Situational Obedience; April 6, 2020


Luke 22:35-36 Then Jesus asked them, “When I sent you without purse, bag or sandals, did you lack anything?”
“Nothing,” they answered.
He said to them, “But now if you have a purse, take it, and also a bag; and if you don’t have a sword, sell your cloak and buy one.

In my Bible, verse 36 is underlined in English but neither verse is underlined in Japanese. There is so much else that is important and famous in this section that these verses get overlooked, and that is unfortunate. The remark about buying a sword is used by gun rights advocates, reasonably enough, but the thing that speaks to me right now is that different circumstances call for different actions. That’s not to call for “situational ethics,” which are in general an abomination, but rather to say that we aren’t to act the same way all the time. God’s truth is unchanging, but how it is applied isn’t. Paul picks that up in Romans, when he says, “Rejoice with those who rejoice; mourn with those who mourn.” (Romans 12:15) Keep in mind this is the same Paul who said, “Be joyful always.” (1 Thessalonians 5:16) We need to let the Holy Spirit guide us and not be rigid. That’s not at all to say that some sins are OK in some circumstances; the 10 Commandments don’t change. However, even there we need to remember that the 6th Commandment is “You shall not murder,” (Exodus 20:13) rather than the more traditional, “Thou shalt not kill.” The Hebrew words are distinct, and a police sniper who takes out someone who has a knife to someone’s throat isn’t committing murder. We need to let the Holy Spirit have full access to our hearts and minds, because otherwise we will be rigid on issues where we should be flexible and wobbly on issues where we should stand firm. Frankly, this is what spiritual maturity is all about. We need to let God be God, whatever that means to our preconceptions.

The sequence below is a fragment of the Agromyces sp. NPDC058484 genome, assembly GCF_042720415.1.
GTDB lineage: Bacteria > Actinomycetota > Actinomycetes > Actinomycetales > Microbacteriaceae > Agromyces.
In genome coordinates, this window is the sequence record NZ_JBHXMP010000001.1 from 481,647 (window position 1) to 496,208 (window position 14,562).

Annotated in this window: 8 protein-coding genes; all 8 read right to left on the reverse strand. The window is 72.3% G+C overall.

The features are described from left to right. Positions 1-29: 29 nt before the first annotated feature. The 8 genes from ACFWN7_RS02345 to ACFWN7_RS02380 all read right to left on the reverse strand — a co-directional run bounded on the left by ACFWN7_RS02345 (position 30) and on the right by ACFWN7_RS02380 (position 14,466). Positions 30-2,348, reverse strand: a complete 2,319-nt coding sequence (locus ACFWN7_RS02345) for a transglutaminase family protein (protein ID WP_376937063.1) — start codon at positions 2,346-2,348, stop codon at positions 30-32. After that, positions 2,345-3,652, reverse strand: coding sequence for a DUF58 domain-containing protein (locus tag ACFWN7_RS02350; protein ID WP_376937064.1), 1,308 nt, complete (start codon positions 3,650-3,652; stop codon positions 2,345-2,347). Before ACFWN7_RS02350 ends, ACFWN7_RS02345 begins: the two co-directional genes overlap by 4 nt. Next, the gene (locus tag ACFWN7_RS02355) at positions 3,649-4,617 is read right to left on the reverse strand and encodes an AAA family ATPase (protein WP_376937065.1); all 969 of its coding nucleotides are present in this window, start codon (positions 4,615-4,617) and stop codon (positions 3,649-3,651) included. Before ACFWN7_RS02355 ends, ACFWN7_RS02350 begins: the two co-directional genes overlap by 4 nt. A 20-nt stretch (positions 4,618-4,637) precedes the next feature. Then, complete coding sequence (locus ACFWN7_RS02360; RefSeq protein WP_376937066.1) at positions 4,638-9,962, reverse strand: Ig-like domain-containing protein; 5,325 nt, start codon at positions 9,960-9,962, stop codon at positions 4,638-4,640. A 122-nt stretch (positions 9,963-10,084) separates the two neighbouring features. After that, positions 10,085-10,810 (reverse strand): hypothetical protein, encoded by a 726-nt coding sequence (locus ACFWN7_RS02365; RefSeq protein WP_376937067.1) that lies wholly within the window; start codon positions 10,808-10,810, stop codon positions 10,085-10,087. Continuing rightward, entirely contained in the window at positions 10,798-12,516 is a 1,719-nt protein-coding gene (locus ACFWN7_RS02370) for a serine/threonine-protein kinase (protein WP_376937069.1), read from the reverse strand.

I was raised with the concept of absolute truth, and for that I am very grateful. It is no accident that the idea of absolute truth is under constant attack these days, because the devil knows that with no absolute truth there is no absolute God, and he wants to steal God’s place in people’s hearts and minds. My father lived by the principle of absolute honesty, and I have tried to do the same. However, I have learned (or rather, I am still learning) that absolute honesty doesn’t necessarily mean always saying everything you know, however true it might be. I have hurt people needlessly many times doing that. I am to speak the truth in love, and sometimes that means being quiet. The question of what would Jesus do (WWJD) was a fad and then a cliché, but it’s still a good principle. That said, I can’t reliably know what Jesus would do by my own intellect; I’ve got to let the Spirit of Jesus guide me. Today will not be identical to yesterday, so I need to seek, hear, and obey God’s instructions for today.

Father, thank You for this Word. The lack of underlining shows I haven’t really heard it before. Thank You for generating in me the habit of daily devotions. I pray that I wouldn’t just go through the motions, but actively fellowship with you, not just in these morning times but throughout each day, so that I may know Your will and do it, for Your glory. Thank You. Praise God!

About jgarrott

Born and raised in Japan of missionary parents. Have been here as an adult missionary since 1981.
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